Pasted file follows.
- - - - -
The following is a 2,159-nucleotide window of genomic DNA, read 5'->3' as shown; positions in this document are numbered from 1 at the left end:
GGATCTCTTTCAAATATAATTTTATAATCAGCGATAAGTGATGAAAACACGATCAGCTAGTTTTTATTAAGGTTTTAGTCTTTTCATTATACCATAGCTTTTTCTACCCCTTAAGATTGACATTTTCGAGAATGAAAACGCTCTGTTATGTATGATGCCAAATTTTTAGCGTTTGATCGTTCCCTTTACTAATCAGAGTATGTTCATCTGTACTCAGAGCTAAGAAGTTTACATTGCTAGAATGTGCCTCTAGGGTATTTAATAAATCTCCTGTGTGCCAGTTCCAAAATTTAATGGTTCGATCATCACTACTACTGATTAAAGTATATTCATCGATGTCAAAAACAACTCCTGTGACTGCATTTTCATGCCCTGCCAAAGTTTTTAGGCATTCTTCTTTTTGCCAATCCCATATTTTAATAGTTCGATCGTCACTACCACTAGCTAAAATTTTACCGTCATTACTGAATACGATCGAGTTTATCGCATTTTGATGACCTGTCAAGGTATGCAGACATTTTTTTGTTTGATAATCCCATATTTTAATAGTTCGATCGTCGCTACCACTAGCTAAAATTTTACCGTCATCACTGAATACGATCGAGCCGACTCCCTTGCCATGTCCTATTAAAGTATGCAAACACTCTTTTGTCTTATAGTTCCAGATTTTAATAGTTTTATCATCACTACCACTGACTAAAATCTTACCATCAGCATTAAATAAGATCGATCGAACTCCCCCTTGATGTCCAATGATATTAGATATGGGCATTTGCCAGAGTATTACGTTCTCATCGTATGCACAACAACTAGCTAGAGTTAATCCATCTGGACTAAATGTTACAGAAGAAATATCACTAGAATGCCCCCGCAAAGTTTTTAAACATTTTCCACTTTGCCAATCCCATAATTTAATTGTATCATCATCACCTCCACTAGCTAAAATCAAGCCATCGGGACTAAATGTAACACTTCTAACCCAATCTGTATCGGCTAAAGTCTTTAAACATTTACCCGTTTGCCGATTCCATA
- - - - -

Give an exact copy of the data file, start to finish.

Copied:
The following is a 2,159-nucleotide window of genomic DNA, read 5'->3' as shown; positions in this document are numbered from 1 at the left end:
GGATCTCTTTCAAATATAATTTTATAATCAGCGATAAGTGATGAAAACACGATCAGCTAGTTTTTATTAAGGTTTTAGTCTTTTCATTATACCATAGCTTTTTCTACCCCTTAAGATTGACATTTTCGAGAATGAAAACGCTCTGTTATGTATGATGCCAAATTTTTAGCGTTTGATCGTTCCCTTTACTAATCAGAGTATGTTCATCTGTACTCAGAGCTAAGAAGTTTACATTGCTAGAATGTGCCTCTAGGGTATTTAATAAATCTCCTGTGTGCCAGTTCCAAAATTTAATGGTTCGATCATCACTACTACTGATTAAAGTATATTCATCGATGTCAAAAACAACTCCTGTGACTGCATTTTCATGCCCTGCCAAAGTTTTTAGGCATTCTTCTTTTTGCCAATCCCATATTTTAATAGTTCGATCGTCACTACCACTAGCTAAAATTTTACCGTCATTACTGAATACGATCGAGTTTATCGCATTTTGATGACCTGTCAAGGTATGCAGACATTTTTTTGTTTGATAATCCCATATTTTAATAGTTCGATCGTCGCTACCACTAGCTAAAATTTTACCGTCATCACTGAATACGATCGAGCCGACTCCCTTGCCATGTCCTATTAAAGTATGCAAACACTCTTTTGTCTTATAGTTCCAGATTTTAATAGTTTTATCATCACTACCACTGACTAAAATCTTACCATCAGCATTAAATAAGATCGATCGAACTCCCCCTTGATGTCCAATGATATTAGATATGGGCATTTGCCAGAGTATTACGTTCTCATCGTATGCACAACAACTAGCTAGAGTTAATCCATCTGGACTAAATGTTACAGAAGAAATATCACTAGAATGCCCCCGCAAAGTTTTTAAACATTTTCCACTTTGCCAATCCCATAATTTAATTGTATCATCATCACCTCCACTAGCTAAAATCAAGCCATCGGGACTAAATGTAACACTTCTAACCCAATCTGTATCGGCTAAAGTCTTTAAACATTTACCCGTTTGCCGATTCCATA